University gears up for 'Silk Road' initiatives

Updated: 2015-03-16 07:34

By Luo Wangshu(China Daily USA)

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Beijing Foreign Studies University started programs in less commonly taught languages in the spring semester to cater for the country's Silk Road Economic Belt and 21st Century Maritime Silk Road initiatives.

The university's School of Asian and African Studies introduced courses in Mongolian, Tamil, Bengalese and Pilipino.

"The programs at BFSU will provide quality professionals who cannot only speak the languages but also understand the cultures, accelerating in-depth communication between China and these countries," said Jia Wenjian, the university's vice-president.

Sun Xiaomeng, dean of the School of Asian and African Studies, said the new programs will prepare language students for the increasing economic communication between China and countries along the "One Belt and One Road" initiatives.

"Since the new programs started, BFSU now covers all languages in ASEAN countries. It's been thoroughly planned for us to offer these language programs," Sun said.

Students can sign up for the programs out of interest as well as for practical reasons.

"For instance, it is a plus for students studying a regional economy if they have knowledge of the language," she said, adding that the State's plan will need more qualified language graduates, and the programs enable students to fulfill national needs.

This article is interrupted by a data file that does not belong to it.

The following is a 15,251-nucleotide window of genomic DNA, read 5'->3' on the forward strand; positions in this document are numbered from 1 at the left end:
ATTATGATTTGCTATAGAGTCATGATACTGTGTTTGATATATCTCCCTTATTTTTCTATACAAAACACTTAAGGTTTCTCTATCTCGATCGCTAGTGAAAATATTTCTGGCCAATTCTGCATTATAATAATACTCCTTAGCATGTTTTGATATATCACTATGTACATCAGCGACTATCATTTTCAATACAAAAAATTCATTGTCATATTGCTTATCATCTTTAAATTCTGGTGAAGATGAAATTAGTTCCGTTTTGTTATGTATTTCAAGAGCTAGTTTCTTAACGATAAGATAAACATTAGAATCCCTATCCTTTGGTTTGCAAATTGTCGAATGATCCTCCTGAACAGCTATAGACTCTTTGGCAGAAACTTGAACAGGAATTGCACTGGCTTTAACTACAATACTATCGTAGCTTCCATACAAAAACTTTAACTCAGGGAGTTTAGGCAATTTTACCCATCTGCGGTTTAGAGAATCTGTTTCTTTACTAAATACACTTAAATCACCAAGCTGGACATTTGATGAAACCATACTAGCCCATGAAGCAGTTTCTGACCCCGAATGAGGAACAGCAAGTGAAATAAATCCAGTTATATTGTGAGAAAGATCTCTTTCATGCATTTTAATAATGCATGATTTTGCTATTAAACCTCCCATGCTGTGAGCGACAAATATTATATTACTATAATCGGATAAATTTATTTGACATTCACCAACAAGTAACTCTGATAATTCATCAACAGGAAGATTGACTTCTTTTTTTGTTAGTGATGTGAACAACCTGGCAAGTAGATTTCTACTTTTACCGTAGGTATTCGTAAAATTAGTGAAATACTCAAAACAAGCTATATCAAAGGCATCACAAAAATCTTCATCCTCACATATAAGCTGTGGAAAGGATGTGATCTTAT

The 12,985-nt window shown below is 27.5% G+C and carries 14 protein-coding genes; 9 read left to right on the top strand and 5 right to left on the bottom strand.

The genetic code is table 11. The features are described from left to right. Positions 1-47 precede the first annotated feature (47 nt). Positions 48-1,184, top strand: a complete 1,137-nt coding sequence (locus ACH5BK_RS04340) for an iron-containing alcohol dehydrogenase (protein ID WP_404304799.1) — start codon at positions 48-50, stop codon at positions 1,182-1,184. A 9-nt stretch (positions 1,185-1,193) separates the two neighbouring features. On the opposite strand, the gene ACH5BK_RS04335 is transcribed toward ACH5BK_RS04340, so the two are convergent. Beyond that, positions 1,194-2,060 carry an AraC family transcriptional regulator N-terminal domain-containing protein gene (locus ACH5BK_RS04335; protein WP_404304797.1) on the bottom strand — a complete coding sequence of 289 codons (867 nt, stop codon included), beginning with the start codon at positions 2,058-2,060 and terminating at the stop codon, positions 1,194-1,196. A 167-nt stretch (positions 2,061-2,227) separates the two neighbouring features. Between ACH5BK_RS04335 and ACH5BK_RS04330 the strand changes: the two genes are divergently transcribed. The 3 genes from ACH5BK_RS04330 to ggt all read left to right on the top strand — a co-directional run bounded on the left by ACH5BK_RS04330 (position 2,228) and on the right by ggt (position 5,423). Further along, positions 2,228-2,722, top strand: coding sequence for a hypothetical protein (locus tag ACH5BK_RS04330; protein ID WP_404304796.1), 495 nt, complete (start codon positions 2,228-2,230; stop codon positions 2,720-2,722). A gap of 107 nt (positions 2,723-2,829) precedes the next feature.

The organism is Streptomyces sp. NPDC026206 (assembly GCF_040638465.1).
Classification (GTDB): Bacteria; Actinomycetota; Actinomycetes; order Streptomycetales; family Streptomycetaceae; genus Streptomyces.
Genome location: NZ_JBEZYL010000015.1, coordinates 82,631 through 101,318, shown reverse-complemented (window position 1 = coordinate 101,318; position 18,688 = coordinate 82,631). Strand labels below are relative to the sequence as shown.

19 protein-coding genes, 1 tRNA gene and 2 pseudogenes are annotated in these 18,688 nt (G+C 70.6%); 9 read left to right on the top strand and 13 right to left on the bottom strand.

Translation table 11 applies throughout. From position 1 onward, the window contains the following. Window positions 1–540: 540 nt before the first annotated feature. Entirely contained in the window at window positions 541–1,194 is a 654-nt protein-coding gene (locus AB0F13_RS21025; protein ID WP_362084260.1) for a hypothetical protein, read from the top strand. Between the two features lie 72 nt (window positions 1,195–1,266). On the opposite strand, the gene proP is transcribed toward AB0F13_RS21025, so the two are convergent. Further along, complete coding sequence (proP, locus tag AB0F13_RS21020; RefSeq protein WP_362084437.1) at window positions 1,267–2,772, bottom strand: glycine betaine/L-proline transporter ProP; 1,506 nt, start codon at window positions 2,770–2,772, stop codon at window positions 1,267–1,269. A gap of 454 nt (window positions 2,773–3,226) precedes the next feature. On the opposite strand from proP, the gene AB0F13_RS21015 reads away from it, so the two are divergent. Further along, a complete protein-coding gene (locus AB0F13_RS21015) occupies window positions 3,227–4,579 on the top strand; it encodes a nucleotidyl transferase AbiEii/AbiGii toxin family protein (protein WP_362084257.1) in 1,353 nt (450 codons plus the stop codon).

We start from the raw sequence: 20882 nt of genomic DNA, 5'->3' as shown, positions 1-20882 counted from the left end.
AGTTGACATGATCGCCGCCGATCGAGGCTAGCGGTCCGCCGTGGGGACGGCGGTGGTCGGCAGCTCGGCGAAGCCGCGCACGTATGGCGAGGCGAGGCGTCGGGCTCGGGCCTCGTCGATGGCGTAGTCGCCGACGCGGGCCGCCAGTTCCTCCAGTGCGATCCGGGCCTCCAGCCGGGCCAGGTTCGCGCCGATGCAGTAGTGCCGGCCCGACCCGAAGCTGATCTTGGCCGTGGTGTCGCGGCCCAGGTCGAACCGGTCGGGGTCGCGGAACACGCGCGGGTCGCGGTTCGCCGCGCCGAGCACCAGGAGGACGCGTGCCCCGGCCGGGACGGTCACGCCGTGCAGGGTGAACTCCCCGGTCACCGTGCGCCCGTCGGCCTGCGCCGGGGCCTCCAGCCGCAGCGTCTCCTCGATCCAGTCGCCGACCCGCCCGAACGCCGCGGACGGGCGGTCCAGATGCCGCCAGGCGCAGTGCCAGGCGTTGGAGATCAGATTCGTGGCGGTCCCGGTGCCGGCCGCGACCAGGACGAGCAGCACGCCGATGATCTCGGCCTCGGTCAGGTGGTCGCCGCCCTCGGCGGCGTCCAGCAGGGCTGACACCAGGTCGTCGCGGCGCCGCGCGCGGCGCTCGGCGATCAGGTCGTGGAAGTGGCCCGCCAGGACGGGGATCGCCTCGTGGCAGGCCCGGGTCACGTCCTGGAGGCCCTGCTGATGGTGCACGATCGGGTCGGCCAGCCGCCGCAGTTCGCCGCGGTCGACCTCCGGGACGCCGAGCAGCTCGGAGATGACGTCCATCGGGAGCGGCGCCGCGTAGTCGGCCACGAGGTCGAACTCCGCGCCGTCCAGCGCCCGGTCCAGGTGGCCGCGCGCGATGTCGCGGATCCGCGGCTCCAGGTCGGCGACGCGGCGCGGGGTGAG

"It provides an opportunity for Chinese youth to learn about the Mongolian language and culture. ... Countries' communication is not only connected by roads, but also connected by people," said Tuvshintugs Battsetseg, minister counselor of the Mongolian embassy in Beijing.

"Mongolia has more than 60 schools, from primary schools to universities, offering Chinese language programs and more than 6,000 students studying in China," she said.

In China, BFSU is the second university after Peking University to offer Mongolian as a foreign language program.

"Our graduates are extremely popular. If they are willing to go to ministries, it's an easy call. Companies are fighting over our graduates," said Wang Hao, director of the Center for Mongolian Studies at PKU.

The new programs at BFSU - 29 in Mongolian, 30 in Tamil, 22 in Bengalese, 24 in Pilipino - are nondegree programs.

The university will gradually introduce another 11 less commonly taught languages, including Georgian, Armenian and Moldovan.

Sun said the university is working toward offering degree programs in Mongolian and Pilipino.

"Faculty shortage is a major challenge, "she said.

(China Daily USA 03/16/2015 page7)